Tuesday, April 26, 2016

"He looked cool in the jungle"—Moulty on rock and roll hair

Interviews in the essential Ugly Things magazine rarely disappoint. In the latest issue, writer Greg Prevost and editor and publisher Mike Stax talk with the Barbarians' legendary, hook-handed drummer Victor "Moulty" Moulton (in a conversation edited from two sit-downs spanning twenty years). Apart from some execrable homophobia —Moulton became a born again Christian after his career in rock and roll, and his attitudes about playing with the Barbarians in queer clubs in his hometown of Provincetown are unfortunate—the interview's a terrific glimpse into the Barbarian' rapid ascent and just as rapid commercial decline. It's another UT must-read for anyone interested in mid-1960s rock and roll and the record business.

My favorite line occurs when either Prevost or Stax asks Moulton about his band's notoriously long hair, a collective mane born in the band's small town which contributed to a pretty savage look (and sound) for 1964. Moulton explains:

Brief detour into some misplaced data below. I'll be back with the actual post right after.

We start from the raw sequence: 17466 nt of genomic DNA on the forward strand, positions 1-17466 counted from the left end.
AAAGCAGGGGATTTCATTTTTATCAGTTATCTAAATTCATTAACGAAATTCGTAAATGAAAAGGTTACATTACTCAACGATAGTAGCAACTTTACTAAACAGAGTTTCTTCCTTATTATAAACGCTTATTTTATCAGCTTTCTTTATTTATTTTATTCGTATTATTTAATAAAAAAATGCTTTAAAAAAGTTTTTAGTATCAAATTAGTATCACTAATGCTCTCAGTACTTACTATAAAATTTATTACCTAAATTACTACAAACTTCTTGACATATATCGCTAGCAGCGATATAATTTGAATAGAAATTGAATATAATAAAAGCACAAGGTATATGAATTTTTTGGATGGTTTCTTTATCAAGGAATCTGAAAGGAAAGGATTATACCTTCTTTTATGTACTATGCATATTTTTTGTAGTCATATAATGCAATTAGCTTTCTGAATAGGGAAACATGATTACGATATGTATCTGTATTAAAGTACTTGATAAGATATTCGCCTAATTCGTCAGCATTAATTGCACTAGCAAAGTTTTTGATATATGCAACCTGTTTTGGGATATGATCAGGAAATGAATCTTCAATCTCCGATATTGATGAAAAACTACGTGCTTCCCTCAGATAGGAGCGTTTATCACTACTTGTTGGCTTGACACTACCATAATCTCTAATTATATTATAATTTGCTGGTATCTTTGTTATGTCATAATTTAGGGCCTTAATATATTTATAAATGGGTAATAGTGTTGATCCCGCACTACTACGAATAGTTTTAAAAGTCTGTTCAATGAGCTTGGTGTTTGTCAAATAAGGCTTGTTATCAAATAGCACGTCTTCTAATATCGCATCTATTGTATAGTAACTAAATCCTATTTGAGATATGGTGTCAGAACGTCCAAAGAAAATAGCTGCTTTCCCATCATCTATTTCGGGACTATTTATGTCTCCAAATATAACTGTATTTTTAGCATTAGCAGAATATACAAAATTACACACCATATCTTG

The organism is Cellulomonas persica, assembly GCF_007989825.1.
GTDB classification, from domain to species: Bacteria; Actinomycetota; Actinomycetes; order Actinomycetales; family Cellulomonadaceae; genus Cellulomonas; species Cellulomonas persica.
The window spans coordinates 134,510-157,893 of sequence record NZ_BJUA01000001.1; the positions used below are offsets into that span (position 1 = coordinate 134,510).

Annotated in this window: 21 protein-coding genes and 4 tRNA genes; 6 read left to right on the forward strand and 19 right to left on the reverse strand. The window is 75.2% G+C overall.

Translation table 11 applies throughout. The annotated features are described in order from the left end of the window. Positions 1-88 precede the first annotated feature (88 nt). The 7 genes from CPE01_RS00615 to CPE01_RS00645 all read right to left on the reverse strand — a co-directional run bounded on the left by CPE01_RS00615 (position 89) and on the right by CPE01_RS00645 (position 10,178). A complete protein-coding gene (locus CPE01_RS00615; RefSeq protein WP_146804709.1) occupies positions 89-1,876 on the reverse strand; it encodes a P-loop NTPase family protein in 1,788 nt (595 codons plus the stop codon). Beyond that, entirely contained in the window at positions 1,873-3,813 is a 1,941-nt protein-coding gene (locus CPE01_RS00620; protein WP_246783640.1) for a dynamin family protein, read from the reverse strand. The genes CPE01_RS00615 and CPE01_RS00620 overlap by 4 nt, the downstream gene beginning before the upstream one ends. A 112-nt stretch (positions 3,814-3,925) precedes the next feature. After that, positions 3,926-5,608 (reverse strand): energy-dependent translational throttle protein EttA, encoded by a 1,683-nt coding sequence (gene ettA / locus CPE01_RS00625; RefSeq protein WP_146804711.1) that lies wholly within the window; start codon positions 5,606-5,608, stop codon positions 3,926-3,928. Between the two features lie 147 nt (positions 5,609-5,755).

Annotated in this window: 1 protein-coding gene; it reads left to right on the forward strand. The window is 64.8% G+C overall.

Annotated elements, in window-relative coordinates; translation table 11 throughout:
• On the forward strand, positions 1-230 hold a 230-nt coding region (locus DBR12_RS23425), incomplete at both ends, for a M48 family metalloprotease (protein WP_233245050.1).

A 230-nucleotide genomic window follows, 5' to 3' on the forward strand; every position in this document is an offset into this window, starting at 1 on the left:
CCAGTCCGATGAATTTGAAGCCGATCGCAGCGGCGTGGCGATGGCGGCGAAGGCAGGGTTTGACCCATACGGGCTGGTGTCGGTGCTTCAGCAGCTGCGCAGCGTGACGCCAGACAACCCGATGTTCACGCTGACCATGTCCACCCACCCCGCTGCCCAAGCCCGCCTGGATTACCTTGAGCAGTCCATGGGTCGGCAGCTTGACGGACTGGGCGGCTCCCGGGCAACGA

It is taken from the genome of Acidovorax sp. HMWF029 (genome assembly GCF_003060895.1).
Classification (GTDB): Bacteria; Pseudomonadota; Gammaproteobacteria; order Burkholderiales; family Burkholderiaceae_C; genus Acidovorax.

We didn't have long hair because of music. We were all musicians all the time but we grew our long hair because we saw Tarzan on television. Johnny Weissmuller was our hero; he had long hair and he looked cool in the jungle.
"We saw Tarzan on television..."
"...he had long hair and he looked cool in the jungle."

This will likely be the coolest rock and roll origin story I'll read in a while.

Moulton also talks about the band's appearance on the legendary T.A.M.I. Show. The Barbarians played several songs that day but, because of their lesser commercial stature, only one song, "Hey Little Bird," was broadcast.

"Now, all the way from their caves in 'ol Cape Cod, the Barbarians!"


    porcupine said...

    I dug "Moulty" on Nuggets but wasn't sure it belonged there. Greg Shaw did a great review of that LP in Rolling Stone at the time with suggestions of his own, what he would replace and what not. Of course now there's a whole Nuggets industry with most if not all of the tunes he suggested in '72!!!

    Joe Bonomo said...

    Agreed, it doesn't quite belong—but what back story anyway!